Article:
Theater Chief Questions Whether Subscription Plans Like MoviePass Are Sustainable

John Fithian_Cinemacon - Getty - H 2018
Ethan Miller/Getty Images for CinemaCon

The buzzy service has caused waves by deeply discounting ticket prices for its subscribers.

National Association of Theatre Owners president John Fithian on Tuesday broke his silence on the controversial subscription ticket service MoviePass, saying he questions whether any such service is sustainable.

Because of antitrust rules, Fithian couldn't talk about MoviePass directly. MoviePass offers subscribers the chance to see one movie a day for $9.95 per month, while some customers pay as low as $6.95. MoviePass pays theater owners the difference in price.

"NATO won't take a position on a model that involves pricing," Fithian said during a press briefing at CinemaCon in Las Vegas. "We do have three concerns about the concept of a subscription model. The first one is sustainability. If it's not sustainable and it goes under, then you have millions of disappointed customers that will come and complain to us."

NATO's second concern is accuracy in terms of how a subscription model really works.

"The third thing is, we also want respect for privacy," Fithian said.

MoviePass also has talked about selling data that the company pulls from its subscribers. "We watch how you drive from home to the movies. We watch where you go afterwards, and so we know the movies you watch," MoviePass chief Mitch Lowe said during a panel in March.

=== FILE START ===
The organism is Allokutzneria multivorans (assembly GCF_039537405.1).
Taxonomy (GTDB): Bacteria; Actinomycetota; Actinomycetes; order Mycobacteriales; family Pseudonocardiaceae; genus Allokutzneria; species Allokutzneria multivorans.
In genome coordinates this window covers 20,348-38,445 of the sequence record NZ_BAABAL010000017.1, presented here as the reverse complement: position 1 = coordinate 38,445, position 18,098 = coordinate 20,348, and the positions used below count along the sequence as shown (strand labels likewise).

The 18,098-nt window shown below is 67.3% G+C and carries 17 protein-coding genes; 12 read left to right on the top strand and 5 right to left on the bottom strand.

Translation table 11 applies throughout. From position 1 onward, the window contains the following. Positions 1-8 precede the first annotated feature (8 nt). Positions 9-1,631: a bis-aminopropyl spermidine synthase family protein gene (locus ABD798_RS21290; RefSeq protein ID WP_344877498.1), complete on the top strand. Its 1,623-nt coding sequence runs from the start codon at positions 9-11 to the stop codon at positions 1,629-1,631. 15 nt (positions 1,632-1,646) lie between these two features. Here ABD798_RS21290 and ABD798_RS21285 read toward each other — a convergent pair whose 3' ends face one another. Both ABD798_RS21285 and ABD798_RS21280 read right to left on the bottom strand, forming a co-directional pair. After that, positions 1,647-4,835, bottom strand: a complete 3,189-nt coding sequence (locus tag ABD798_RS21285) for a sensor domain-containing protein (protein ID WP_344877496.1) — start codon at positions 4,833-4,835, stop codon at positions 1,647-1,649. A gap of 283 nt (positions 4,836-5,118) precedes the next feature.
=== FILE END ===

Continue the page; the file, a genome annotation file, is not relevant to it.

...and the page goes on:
Lowe later told The Hollywood Reporter that MoviePass will strive to ensure privacy and that the company's terms and conditions are clear and readable.

MPAA chairman-CEO Charles Rivkin, who held the press briefing with Fithian, also said he couldn't talk about MoviePass because of antitrust issues.

An exclusive survey conducted by the National Research Group for THR found that 83 percent of MoviePass patrons — who can pay as little as $6.95 a month to see one film a day — are more satisfied with MoviePass than any other subscription service (think Netflix) and are seeing more movies than they did previously, as well as a more diverse offering.

On average, subscribers have taken six more trips to the cinema in the past six months than nonsubscribers, while they are twice as likely to go on opening weekend. And nearly half of MoviePass customers say they are now willing to take a trip to the theater alone, while a hefty number (42 percent) happily go midweek.

"Whether the economics of MoviePass are viable and whether the business part of it works is a huge question mark," noted NRG CEO Jon Penn.

Currently, the only plan available to new MoviePass patrons — a $9.95-per-month bundle package with iHeartRadio — limits the number of movies a person can see to one title per week, or roughly four per month, a radical change from recent promotions which grant access to one movie per day.